So, don’t be lazy! Go watch stories unfold!

Habit #9 – See Local

We try to get locals to show us around the destination. In Jaipur, we had our City Palace, Amer etc. lined up, but we also got a ton of recommendations from our homestay owner. That made all the difference to our trip!

In Melbourne, the hotel concierge suggested us to walk to the Hosier Lane to see the street art. We weren’t disappointed!

Habit #10 – No Herd Mentality

There was a time when everyone was making her/ his way to Greece or Kasol closer home. Not us! We dislike flowing with the tide for the simple reason that tourist hype ruins experiences.

So, if the world is heading east, you’re sure to catch us heading west!

Habit #11 – Method in Madness

When we embraced the travel life, a lot of people would constantly express shock about our need to travel frequently. The same people now themselves travel whenever they can!

Travelling every month (or at least trying to) may seem absurd but our explorations have left us more adaptable, more contented, wiser and better human beings.

So here we are – an open book! We hope we’ve inspired you to get out more.

My Gangtok Chronicle – Chapter 6

Continuing from Chapter 5, the last stop of the day beckoned – the Rumtek Monastery. This is an important shrine for Buddhists as it’s the seat-in-exile of the Kagyu Karmapa. However, as there’s controversy around the 17th Karmapa, the monastery’s currently under the Indo- Tibetan Border Police to prevent any sectarian violence. Don’t forget to carry your identity card as you’ll not be allowed in without it.

Now a funny bit happened – the monastery underwhelmed me. I’d expected more grandeur from one so famous. Back at the hotel, I looked up the monastery on Google. I found something different to what I saw. I became glum, thinking I’d not seen the actual monastery, perhaps seen the outer wing & now I can’t even go back. But then I looked at the pictures closely. I realized that the open-air courtyard that I saw in the photos was currently covered with tarpaulin for the two-month long Kangyur Oral Transmission. & that’s why it looked different. Attention to detail madam!

But what is worth gaping at here are the lifelike frescoes. Walls after walls are lined with beautiful, vivid paintings from Buddhist mythology. I wondered at the preservation effort that would have gone into this. And for someone as inartistic as I’m, the frescoes were an epitome of creativity and finesse.

Frescoes amaze me
Frescoes amaze me

A word of caution about Rumtek Monastery though – it’s a long climb to get there. Vehicles are prohibited. Therefore, ensure you really have the willingness to visit the monastery; else you may feel cheated.

I loved the monks & nuns there. They were the embodiment of happiness & contentment. Easy with their smiles & eager to pose – they were any photographer’s delight. But do ask before clicking!

By the end of this, I was exhausted & desperately wanted my bed. I’d an early start the next day too, to catch my flight from Bagdogra. I wanted to attempt the Kanchenjunga again & hoped the clouds would give way. My wishes were to come true.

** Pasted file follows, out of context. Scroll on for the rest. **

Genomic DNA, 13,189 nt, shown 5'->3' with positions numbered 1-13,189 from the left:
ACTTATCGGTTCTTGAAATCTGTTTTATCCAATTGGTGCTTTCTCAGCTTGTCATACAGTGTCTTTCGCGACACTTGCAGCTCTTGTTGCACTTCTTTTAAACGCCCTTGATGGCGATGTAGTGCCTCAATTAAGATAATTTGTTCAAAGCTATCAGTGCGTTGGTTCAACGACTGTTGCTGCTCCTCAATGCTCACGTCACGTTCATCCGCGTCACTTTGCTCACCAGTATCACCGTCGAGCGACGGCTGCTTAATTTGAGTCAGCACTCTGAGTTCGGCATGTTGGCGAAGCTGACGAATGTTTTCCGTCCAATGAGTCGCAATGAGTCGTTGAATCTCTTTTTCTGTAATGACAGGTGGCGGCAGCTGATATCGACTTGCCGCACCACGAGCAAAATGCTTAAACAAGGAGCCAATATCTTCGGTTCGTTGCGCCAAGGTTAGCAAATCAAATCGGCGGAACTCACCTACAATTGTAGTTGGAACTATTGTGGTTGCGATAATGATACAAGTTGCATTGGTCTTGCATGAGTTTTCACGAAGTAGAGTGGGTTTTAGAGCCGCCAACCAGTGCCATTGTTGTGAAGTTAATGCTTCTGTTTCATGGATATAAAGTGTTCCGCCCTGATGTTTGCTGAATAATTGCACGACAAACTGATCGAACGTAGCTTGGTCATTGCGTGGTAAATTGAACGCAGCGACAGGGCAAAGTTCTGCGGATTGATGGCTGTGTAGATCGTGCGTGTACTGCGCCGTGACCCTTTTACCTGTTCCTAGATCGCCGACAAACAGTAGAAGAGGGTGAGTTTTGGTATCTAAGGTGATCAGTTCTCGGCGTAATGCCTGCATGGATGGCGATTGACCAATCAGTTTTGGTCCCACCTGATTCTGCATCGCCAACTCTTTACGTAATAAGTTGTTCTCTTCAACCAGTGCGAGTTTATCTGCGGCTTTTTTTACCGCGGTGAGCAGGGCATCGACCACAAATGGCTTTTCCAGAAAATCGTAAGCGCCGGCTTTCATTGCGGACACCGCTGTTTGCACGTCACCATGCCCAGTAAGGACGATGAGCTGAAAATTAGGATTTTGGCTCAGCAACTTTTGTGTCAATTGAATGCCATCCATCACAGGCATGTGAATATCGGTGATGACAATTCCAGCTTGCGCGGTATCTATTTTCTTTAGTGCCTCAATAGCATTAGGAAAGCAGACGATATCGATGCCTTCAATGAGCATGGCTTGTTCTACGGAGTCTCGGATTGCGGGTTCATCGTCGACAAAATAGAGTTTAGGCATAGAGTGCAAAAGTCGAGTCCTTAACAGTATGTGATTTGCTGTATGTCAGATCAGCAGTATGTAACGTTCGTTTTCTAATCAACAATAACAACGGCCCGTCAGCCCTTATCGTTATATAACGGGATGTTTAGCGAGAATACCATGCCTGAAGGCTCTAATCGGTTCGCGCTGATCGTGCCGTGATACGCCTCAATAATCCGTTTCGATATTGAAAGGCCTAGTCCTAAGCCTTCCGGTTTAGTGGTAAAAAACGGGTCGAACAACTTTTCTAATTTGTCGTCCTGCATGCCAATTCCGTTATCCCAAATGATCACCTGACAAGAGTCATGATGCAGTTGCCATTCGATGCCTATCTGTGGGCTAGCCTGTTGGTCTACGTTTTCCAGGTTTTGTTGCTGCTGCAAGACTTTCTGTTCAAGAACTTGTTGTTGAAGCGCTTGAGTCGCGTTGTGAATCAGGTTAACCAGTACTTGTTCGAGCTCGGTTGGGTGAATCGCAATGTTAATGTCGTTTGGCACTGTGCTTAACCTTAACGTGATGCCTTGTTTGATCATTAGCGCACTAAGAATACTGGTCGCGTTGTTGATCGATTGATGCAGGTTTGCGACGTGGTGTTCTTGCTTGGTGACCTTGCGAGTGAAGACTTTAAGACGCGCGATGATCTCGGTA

Kanchenjunga clearly visible on a gorgeous sunny day

When we started the next morning, the clouds parted just enough for me to capture the peak. I thanked the Almighty. Subconsciously, I’ve begun to be grateful for my blessings. I strive to see the positive in everything.

I dreaded returning to Delhi NCR because of the pollution there but I knew I’d to go back to be able to step out again. I love the Himalayas; Sikkim, with its cleanliness, discipline, simplicity & friendliness, appealed a lot to me. I can’t wait to return there for a longer trip. & I’m pleased as punch that the new airport is opening soon in Pakyong which will make Sikkim more accessible. So long Sikkim! You were good to this solo woman traveler.

To end the blog, for the women hesitating to take that solo trip, my top tips:

  1. If it’s your first trip or if you’re anxious, go with a travel agency who’ll take care of all your needs. Even among those, opt for the bigger names; credibility will be a nonissue then.
  2. Choose an easy destination to begin with. Don’t make it Ladakh or Spiti at the first instance. These are difficult terrains & going in company (or at least if you’re a seasoned traveler) will be better. Ensure mobile connectivity isn’t a concern; the last thing you would want’s you being stranded & your folks worried to death.
  3. Don’t hesitate to demand changes to the itinerary, flights, hotels, cabs, transfers etc. if you’re spending money on it, it better be according to your taste.
  4. Enjoy your alone time. Don’t feel awkward in sightseeing alone, eating alone etc. the world’s becoming more receptive to solo travelers.
  5. Ensure you stay alert at all times even when you’re having fun. Trust your instinct! At the same time, don’t hesitate to talk to locals.
  6. Prepare yourself for surprised remarks. My cabbie, KN, remarked “Madam ji, you’re a brave girl. You’ve done something that only boys do!”